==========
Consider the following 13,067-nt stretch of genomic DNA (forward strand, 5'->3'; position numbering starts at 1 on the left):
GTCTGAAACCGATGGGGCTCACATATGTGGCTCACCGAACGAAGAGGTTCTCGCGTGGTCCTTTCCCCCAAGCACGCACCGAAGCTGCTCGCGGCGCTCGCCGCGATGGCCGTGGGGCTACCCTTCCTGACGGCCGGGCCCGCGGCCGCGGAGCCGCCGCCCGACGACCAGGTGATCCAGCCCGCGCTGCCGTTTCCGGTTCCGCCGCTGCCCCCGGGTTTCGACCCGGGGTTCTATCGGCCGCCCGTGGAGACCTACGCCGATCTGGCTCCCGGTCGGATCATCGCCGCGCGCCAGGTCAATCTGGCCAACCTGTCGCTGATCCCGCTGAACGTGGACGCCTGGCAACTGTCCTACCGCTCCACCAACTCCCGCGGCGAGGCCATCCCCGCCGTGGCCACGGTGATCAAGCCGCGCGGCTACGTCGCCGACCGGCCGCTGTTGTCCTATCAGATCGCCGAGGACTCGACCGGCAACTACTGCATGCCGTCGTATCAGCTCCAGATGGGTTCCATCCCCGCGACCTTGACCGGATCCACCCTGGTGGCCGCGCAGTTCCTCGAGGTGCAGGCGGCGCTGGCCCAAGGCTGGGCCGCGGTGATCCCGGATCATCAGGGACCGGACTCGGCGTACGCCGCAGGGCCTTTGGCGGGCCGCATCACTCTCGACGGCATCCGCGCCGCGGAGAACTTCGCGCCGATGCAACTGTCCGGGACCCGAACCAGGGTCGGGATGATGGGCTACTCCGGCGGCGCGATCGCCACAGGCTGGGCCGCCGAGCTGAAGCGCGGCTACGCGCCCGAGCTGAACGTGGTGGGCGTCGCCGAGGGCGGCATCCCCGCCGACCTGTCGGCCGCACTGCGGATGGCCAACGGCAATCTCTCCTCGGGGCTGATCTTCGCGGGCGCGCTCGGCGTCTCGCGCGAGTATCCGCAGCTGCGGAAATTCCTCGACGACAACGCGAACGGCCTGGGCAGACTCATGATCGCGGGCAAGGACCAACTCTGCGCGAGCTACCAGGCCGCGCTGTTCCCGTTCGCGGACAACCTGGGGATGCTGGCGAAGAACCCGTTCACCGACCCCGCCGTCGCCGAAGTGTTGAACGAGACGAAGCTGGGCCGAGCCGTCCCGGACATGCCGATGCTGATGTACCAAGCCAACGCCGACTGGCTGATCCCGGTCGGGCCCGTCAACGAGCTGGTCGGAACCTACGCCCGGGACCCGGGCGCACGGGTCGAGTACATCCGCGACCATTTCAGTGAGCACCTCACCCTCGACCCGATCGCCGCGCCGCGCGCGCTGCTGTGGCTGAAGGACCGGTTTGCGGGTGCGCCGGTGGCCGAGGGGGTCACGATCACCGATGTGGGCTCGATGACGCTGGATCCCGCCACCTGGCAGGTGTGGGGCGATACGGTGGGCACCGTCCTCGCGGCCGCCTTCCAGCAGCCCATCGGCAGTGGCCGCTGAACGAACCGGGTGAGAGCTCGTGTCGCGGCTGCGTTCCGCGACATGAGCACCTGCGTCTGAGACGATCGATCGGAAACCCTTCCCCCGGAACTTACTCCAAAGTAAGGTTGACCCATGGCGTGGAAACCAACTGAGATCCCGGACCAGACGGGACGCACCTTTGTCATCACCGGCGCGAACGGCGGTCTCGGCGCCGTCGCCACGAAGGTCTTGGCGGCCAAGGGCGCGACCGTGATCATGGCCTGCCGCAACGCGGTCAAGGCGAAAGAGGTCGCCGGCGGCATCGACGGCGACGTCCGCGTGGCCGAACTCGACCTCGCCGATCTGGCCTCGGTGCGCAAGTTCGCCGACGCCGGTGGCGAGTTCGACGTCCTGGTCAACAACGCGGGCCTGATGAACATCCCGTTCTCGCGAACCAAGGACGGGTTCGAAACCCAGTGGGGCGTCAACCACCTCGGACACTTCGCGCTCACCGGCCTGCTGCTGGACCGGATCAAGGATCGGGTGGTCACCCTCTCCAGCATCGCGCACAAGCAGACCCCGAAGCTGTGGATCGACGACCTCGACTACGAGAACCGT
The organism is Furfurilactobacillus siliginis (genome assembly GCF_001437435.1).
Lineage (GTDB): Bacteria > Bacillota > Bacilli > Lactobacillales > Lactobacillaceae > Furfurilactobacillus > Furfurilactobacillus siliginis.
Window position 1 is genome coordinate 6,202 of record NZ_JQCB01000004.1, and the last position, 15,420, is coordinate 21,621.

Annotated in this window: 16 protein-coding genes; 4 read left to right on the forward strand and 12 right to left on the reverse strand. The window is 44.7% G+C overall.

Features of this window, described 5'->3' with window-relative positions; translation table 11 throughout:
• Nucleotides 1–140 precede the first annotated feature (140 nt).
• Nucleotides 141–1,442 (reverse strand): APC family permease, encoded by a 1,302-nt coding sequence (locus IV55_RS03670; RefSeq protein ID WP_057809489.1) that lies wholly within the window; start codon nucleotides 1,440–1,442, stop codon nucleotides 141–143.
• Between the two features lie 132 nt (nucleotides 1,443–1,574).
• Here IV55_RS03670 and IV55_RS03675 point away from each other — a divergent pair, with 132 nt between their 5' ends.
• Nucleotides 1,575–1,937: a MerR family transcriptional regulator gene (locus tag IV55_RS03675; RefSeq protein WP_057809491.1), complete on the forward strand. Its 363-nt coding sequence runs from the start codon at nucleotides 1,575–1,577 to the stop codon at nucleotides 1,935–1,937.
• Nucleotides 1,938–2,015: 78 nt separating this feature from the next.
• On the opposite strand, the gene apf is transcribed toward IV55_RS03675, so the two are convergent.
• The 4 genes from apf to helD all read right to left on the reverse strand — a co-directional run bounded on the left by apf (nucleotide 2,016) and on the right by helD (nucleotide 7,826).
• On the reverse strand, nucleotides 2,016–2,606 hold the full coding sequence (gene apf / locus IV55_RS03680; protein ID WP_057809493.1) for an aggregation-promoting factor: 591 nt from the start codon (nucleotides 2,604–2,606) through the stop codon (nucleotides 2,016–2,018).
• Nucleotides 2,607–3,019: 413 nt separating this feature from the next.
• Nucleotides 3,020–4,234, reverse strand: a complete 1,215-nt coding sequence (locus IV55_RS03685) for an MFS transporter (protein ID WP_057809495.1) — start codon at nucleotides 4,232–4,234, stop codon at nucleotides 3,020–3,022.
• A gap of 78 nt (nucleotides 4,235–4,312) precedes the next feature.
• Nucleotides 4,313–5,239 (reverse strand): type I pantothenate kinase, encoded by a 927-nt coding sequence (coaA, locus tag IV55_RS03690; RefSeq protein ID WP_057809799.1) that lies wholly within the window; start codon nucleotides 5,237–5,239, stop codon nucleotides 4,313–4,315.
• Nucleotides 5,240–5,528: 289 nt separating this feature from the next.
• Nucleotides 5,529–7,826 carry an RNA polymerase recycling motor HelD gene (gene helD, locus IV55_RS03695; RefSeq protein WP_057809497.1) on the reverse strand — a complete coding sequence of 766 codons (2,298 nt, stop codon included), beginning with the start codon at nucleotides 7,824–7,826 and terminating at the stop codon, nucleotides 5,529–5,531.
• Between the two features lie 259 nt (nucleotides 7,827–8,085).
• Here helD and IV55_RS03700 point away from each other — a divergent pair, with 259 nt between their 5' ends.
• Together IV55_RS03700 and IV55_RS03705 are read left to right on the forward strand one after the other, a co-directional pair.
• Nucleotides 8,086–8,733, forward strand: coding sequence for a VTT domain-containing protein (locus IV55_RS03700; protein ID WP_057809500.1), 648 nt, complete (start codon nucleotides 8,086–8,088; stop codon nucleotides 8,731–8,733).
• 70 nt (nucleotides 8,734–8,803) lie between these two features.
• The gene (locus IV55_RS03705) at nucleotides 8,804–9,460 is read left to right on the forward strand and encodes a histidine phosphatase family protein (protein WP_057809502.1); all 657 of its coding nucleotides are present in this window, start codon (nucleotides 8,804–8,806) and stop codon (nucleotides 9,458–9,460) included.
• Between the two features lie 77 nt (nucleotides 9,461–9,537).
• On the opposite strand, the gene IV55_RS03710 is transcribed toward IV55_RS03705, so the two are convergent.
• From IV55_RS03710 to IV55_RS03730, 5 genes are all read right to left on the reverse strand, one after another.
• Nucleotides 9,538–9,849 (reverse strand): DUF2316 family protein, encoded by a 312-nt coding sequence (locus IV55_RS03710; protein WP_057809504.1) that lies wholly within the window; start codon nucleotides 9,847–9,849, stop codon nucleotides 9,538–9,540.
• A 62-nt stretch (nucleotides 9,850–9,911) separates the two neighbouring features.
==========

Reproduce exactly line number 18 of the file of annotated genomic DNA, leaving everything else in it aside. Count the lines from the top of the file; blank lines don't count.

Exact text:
• Nucleotides 3,020–4,234, reverse strand: a complete 1,215-nt coding sequence (locus IV55_RS03685) for an MFS transporter (protein ID WP_057809495.1) — start codon at nucleotides 4,232–4,234, stop codon at nucleotides 3,020–3,022.